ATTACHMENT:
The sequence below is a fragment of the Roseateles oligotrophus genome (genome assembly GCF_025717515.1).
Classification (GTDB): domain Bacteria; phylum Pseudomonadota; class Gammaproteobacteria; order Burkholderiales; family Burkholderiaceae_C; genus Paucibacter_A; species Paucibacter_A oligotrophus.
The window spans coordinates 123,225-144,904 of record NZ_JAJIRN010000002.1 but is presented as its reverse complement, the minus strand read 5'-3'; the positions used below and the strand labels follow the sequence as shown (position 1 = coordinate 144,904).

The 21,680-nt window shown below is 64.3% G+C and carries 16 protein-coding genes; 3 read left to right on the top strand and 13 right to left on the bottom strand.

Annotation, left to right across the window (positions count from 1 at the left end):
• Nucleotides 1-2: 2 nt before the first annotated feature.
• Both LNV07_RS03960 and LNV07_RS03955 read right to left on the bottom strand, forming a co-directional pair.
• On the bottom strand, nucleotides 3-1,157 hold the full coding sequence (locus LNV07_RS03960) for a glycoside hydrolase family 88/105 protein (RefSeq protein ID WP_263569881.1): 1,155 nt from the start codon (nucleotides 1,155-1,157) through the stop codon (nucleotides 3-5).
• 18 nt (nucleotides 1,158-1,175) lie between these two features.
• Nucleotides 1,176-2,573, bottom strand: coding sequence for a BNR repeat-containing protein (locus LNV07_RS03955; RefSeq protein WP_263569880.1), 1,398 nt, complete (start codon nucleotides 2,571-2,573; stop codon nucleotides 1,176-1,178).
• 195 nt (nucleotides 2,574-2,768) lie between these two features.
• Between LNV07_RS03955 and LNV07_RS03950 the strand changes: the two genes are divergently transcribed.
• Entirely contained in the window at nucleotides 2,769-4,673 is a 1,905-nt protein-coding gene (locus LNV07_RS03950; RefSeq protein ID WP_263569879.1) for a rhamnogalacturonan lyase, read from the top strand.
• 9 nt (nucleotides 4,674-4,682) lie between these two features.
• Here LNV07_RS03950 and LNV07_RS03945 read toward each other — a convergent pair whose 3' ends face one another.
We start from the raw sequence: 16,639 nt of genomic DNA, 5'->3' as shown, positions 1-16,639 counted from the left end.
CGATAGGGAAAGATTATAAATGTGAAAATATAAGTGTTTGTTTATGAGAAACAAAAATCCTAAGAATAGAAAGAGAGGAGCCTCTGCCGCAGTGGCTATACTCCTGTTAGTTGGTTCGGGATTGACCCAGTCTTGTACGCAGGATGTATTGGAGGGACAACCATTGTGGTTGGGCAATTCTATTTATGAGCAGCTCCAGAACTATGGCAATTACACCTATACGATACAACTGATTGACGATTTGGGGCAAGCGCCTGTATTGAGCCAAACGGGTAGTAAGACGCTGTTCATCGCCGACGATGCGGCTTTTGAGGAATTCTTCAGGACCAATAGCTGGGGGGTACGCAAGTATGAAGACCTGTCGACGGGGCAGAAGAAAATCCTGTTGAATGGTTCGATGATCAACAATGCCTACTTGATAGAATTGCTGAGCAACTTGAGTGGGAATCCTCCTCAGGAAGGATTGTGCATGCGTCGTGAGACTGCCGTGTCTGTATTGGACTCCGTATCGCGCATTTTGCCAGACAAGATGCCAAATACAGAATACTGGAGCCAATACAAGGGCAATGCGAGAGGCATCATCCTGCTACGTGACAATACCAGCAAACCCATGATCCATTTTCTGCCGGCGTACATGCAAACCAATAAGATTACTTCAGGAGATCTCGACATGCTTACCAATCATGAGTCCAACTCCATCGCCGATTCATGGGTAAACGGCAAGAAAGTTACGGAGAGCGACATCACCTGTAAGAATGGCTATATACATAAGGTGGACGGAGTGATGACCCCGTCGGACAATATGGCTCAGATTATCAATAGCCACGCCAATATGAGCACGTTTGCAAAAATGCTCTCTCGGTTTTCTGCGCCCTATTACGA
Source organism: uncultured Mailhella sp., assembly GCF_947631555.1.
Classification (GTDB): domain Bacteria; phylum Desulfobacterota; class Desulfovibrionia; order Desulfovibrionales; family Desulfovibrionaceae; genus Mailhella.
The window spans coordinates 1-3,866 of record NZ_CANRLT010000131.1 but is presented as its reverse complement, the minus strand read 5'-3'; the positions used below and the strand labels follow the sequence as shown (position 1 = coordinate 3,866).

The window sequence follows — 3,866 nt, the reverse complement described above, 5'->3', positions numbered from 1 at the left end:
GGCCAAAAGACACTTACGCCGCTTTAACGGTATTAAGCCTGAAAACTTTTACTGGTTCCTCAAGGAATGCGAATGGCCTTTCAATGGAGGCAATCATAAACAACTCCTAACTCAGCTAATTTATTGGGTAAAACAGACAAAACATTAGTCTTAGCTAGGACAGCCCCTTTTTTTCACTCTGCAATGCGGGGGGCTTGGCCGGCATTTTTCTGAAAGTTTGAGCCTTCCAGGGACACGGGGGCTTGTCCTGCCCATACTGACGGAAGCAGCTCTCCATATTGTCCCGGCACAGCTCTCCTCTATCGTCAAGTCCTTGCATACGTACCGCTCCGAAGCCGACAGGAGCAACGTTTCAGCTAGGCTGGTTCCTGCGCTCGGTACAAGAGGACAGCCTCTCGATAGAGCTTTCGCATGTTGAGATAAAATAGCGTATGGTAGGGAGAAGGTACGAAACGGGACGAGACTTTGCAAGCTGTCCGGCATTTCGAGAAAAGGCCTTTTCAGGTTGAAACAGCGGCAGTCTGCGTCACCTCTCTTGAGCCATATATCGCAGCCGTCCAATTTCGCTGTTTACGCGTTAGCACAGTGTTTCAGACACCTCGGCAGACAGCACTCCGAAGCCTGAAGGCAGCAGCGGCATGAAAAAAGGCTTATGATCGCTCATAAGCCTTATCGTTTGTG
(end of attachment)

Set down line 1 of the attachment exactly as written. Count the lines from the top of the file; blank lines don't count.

The sequence below is a fragment of the Roseateles oligotrophus genome (genome assembly GCF_025717515.1).